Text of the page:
I live in Washington, DC and for a long time thought my physical location was a big part of what made me a political junkie. The local news is, after all, the national news. But it isn’t just location, it is also immediacy. Sometimes I know, have met, or have seen on the street, politicians in the news. This minor familiarity makes them more than just names. And, it isn’t just proximity; it is also a recognition and an appreciation of how much was sacrificed to have the ability to vote, a right that shapes so much of what is reflected in the news.
I can’t envision a day without CNN, the Washington Post or the various news alerts on my cell phone. I’m hooked. I have to know what is going on in my world, even when the events of the day are troubling. So, as you might expect, I can’t imagine not playing an active role in our country’s political reality. I simply can’t imagine not voting. As the time for the mid-term elections gets closer, I am wondering if people will vote… and I’m completely baffled and angered by the possibility that people will stay home.
How can you not vote? Particularly African-Americans who didn’t have the right to vote until 1870, almost a century after this country was founded on the basis that ‘all men are created equal.’ It was only then that the 15th amendment to the U.S. Constitution was ratified giving black men the ability to vote. When blacks used that power of the vote and gained a few state offices in the late 1800s, they were struck down. In my home state of Virginia, and in many others, the power brokers of the time then put in place literacy tests and poll taxes, barriers that many could not overcome. In just four years, the number of black voters in Virginia went from 147,000 in 1901 to only 5,000 by 1905. Even 50 years later, in 1956, when an organization in Richmond started actively registering blacks to vote, they discovered that only 19% of eligible black voters were registered. Voter suppression strategies had worked.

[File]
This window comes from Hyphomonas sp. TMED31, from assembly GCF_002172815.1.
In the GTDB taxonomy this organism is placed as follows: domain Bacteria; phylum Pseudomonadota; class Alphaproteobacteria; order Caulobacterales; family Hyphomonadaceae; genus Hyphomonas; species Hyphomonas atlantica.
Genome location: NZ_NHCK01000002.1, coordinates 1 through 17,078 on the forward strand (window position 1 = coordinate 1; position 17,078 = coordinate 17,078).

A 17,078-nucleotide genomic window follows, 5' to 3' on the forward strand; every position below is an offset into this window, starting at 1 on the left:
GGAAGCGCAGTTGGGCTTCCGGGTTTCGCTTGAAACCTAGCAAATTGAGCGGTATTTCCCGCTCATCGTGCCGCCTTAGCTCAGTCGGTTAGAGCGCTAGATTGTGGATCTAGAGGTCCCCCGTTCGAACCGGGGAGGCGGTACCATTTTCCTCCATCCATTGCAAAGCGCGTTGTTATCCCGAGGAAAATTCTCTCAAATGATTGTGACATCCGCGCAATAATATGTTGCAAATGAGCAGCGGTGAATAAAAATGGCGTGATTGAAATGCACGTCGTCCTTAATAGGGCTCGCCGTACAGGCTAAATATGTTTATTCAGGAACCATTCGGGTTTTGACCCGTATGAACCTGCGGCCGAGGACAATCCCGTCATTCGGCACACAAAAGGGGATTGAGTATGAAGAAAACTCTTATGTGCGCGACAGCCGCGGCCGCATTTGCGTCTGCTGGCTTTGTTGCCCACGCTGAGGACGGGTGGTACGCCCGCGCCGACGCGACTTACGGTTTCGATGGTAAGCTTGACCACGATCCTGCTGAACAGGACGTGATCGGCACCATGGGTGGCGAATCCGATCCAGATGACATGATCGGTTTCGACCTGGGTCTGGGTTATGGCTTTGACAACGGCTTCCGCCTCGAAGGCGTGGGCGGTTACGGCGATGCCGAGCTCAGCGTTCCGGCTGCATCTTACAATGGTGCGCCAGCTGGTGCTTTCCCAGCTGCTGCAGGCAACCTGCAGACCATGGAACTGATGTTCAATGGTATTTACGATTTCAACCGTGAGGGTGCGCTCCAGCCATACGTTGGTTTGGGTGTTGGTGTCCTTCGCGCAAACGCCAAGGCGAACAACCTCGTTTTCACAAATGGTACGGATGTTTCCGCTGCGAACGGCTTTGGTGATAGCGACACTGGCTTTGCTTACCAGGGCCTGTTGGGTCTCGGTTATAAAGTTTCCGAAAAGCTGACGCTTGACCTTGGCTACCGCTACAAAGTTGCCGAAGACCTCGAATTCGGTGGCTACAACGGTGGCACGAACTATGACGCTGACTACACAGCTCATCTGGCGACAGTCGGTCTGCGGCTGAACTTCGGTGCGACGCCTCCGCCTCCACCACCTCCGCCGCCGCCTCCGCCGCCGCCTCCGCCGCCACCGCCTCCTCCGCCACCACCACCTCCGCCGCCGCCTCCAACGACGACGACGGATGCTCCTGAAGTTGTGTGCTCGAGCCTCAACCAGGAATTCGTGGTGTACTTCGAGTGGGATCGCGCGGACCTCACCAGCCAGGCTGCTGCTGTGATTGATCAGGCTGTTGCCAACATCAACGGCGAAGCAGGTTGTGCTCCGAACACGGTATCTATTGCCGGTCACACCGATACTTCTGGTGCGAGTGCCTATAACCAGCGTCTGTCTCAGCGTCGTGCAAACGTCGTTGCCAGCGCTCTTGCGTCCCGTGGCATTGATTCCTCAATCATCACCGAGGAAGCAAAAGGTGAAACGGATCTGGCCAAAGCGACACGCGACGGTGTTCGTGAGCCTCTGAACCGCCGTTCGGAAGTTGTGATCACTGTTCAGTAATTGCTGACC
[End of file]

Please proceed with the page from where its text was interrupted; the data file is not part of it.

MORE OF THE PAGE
Today, hard-fought political gains—post-1965 Voting Rights Act gains—are again being threatened. Just as the election of some blacks to political offices in post-Civil War America led to efforts to squelch power, so too did the election of an African-American president. Coordinated efforts, perhaps not as overt as the 1902 Virginia Constitution change that reduced the number of black voters, but coordinated efforts are being used to lessen the political power of black Americans.
In recent years, robocalls to voters have announced, inaccurately, that the polls have closed or named a winner even when voting is still open. States are also moving to structural changes, such as requiring government-issued IDs to vote, a measure that has a disproportionate, and potentially, long-term effect on communities of color.
But one of the more repugnant strategies was seen recently when the white, Republican gubernatorial candidate in Florida urged his supporters to not “monkey this up” an age-old reference to the presumed animalistic qualities and low intelligence of black people. His opponent is African-American. “Don’t screw this up” or “don’t mess this up” are everyday expressions that roll off the tongue. His comment to not “monkey this up,” is not an everyday expression. It was a clear, pointed, and racialized message to those who consciously and those who subconsciously continue to see African-Americans as less than human. His statement was in no way benign. It was calculated and racist.
I grew up in a time when every new black elected official was celebrated. My parents and neighbors celebrated Carl Stokes, first mayor of a major American city, Cleveland, and Richard Hatcher, the mayor of Gary, Indiana. They even celebrated Edward Brooke, the first African-American in the United States Senate since Reconstruction even though soon after his victory, he announced: “I do not intend to be a national leader of the Negro people.”
As the number of black elected officials has grown at the local, state, and national levels, we may have been lulled, a bit, into thinking that we are well represented. We are not. Currently, there are 47 black members of the House of Representatives (including two non-voting delegates), 47 out of 435 and three black U.S. Senators out of 100. There are no black governors. [Did you know: those of us who live in the Nation’s capital do not have a voting member of Congress. We have a delegate.]
All of this will change with the November mid-term elections. The question is, in which direction. While on the one hand, I see a heightened sensitivity among many in America to racial injustice, I also see ongoing inequities, many of which can be changed only by those who wield the power of the people—elected officials.
November 6, 2018, is election day. Vote. Elect those who can make this a land in which we truly are working for that ‘more perfect union’ promised in the Constitution.